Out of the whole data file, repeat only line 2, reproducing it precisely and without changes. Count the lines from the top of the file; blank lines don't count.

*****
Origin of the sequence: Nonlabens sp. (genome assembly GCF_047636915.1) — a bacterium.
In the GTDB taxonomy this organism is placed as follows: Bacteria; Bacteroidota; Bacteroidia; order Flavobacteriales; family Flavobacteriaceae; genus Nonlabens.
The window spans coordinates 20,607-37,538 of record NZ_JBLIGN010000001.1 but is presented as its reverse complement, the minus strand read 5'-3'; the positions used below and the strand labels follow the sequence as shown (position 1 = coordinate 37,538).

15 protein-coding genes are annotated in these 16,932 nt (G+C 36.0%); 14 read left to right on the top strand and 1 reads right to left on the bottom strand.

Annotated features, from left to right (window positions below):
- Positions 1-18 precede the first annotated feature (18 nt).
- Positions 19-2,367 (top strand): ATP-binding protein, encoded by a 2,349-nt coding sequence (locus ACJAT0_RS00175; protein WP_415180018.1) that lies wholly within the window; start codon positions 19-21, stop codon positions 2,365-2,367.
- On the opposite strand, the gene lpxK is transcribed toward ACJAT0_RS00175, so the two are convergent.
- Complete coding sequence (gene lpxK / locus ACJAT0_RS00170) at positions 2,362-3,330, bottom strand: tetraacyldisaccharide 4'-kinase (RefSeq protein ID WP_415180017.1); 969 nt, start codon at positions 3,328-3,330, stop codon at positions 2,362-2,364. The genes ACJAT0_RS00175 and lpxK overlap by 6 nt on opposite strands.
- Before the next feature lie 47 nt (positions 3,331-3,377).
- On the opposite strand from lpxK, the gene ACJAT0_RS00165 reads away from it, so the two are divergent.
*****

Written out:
In the GTDB taxonomy this organism is placed as follows: Bacteria; Bacteroidota; Bacteroidia; order Flavobacteriales; family Flavobacteriaceae; genus Nonlabens.